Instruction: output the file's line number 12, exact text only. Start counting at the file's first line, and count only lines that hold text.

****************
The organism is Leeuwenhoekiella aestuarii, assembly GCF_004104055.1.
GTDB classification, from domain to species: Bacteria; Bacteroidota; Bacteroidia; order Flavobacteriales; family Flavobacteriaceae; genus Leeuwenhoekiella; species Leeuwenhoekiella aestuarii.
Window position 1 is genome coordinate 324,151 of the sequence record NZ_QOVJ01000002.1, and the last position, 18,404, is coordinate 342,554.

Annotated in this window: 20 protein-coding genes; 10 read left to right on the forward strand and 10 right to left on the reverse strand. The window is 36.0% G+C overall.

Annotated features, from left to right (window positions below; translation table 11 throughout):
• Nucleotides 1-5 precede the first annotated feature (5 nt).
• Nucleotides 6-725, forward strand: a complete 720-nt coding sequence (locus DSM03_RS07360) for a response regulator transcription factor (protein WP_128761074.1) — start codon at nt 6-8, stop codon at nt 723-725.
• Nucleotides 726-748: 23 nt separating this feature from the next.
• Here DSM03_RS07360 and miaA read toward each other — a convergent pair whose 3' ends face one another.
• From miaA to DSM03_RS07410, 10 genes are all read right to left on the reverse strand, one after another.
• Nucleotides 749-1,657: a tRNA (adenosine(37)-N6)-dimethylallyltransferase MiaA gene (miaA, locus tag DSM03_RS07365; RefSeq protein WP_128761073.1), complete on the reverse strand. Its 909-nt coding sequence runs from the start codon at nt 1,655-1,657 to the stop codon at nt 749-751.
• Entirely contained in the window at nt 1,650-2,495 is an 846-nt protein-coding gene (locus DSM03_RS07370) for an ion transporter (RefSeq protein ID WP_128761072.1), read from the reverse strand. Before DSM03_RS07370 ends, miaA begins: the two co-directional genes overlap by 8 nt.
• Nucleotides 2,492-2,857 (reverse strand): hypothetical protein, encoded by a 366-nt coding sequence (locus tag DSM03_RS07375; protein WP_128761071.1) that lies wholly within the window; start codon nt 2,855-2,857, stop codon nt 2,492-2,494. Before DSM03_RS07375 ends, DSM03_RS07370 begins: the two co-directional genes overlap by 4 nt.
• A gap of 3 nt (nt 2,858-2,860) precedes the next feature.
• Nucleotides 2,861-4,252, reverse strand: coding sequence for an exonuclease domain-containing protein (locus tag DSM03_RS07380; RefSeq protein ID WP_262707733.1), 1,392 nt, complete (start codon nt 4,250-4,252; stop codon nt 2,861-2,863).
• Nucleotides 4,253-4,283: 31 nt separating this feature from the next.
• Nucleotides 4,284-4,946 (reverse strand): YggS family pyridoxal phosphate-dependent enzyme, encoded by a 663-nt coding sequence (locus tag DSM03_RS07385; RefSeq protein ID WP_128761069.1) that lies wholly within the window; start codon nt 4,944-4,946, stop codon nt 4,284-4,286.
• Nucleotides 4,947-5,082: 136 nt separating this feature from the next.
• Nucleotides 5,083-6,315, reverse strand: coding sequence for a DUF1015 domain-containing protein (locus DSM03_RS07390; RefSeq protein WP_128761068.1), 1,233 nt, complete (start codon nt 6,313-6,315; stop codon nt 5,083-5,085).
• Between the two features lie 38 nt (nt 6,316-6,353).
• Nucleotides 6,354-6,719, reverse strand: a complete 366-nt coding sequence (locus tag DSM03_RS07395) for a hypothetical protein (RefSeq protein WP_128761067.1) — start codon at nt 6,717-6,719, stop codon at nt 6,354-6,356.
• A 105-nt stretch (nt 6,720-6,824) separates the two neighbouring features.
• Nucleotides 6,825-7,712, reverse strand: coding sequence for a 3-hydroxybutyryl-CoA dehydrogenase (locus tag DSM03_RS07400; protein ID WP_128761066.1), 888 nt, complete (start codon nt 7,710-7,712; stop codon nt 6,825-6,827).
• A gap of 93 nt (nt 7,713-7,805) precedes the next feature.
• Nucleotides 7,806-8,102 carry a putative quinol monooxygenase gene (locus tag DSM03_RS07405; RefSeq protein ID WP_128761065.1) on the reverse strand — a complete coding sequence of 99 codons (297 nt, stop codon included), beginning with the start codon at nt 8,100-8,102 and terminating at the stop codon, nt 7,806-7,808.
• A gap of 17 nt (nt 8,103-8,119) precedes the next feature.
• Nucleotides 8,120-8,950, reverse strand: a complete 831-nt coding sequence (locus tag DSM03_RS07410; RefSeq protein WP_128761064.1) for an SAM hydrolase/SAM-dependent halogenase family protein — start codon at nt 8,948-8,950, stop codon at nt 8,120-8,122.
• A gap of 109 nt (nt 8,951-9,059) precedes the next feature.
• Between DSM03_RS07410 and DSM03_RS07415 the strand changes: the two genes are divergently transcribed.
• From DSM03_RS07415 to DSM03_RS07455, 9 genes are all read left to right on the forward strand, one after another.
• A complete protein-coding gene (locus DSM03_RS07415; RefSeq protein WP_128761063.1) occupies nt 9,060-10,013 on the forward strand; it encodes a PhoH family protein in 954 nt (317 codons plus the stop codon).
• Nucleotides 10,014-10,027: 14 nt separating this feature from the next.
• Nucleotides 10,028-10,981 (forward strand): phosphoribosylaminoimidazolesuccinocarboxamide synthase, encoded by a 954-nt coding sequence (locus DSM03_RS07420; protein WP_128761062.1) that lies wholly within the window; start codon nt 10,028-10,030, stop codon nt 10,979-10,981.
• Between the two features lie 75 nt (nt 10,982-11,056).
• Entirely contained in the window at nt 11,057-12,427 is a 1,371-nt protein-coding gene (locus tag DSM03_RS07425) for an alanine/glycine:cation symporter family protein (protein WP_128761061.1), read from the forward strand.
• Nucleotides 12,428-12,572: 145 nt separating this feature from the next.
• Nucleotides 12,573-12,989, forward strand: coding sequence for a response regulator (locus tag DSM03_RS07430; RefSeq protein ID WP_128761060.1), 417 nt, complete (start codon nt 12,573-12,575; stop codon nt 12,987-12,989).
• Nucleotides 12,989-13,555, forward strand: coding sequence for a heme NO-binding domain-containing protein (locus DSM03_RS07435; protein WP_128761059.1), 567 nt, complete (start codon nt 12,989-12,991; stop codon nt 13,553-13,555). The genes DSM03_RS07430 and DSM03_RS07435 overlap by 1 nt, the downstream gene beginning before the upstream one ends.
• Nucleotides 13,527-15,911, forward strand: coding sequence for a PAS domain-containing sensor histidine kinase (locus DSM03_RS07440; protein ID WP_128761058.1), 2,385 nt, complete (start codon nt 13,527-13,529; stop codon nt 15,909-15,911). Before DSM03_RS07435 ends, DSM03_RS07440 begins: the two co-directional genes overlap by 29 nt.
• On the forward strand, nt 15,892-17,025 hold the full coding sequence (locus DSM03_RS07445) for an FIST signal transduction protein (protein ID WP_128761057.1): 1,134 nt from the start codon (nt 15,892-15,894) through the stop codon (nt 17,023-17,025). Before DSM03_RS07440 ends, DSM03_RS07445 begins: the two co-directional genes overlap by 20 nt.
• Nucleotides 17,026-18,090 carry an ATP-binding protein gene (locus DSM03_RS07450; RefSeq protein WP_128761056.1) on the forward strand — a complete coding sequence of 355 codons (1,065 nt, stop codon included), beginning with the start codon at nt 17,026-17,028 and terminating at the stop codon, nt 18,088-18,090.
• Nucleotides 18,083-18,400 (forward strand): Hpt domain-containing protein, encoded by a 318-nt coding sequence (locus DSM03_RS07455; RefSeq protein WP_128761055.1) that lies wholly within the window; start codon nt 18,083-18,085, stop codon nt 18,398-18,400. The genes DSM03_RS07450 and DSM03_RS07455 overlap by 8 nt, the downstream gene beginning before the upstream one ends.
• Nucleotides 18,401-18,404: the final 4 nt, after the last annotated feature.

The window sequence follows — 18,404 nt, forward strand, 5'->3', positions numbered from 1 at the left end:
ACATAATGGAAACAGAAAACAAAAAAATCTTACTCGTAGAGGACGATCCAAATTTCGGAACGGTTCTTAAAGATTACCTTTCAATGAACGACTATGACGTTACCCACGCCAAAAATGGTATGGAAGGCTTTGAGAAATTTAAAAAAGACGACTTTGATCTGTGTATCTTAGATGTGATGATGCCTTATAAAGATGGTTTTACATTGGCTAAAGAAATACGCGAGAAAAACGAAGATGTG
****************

• Entirely contained in the window at nt 1,650-2,495 is an 846-nt protein-coding gene (locus DSM03_RS07370) for an ion transporter (RefSeq protein ID WP_128761072.1), read from the reverse strand. Before DSM03_RS07370 ends, miaA begins: the two co-directional genes overlap by 8 nt.